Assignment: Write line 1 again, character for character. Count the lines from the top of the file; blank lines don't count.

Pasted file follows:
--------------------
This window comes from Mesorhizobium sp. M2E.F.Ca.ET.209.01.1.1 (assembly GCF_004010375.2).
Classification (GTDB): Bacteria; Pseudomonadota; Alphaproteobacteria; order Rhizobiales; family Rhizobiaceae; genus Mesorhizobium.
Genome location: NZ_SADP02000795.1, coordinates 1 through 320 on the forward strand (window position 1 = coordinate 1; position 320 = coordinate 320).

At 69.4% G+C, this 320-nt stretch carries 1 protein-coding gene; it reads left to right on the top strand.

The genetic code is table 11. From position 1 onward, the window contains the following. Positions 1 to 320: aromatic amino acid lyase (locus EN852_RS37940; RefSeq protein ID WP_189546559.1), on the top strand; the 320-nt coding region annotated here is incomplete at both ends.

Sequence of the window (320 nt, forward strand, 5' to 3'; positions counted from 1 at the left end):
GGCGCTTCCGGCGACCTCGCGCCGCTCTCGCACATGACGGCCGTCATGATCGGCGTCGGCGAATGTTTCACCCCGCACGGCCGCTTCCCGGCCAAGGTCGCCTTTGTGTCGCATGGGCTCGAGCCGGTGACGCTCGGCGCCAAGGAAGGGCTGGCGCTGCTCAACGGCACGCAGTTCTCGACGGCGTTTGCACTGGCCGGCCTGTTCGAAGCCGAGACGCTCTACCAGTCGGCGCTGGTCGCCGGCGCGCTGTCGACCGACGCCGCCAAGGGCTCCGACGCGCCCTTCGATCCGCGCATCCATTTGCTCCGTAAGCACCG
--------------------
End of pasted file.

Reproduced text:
This window comes from Mesorhizobium sp. M2E.F.Ca.ET.209.01.1.1 (assembly GCF_004010375.2).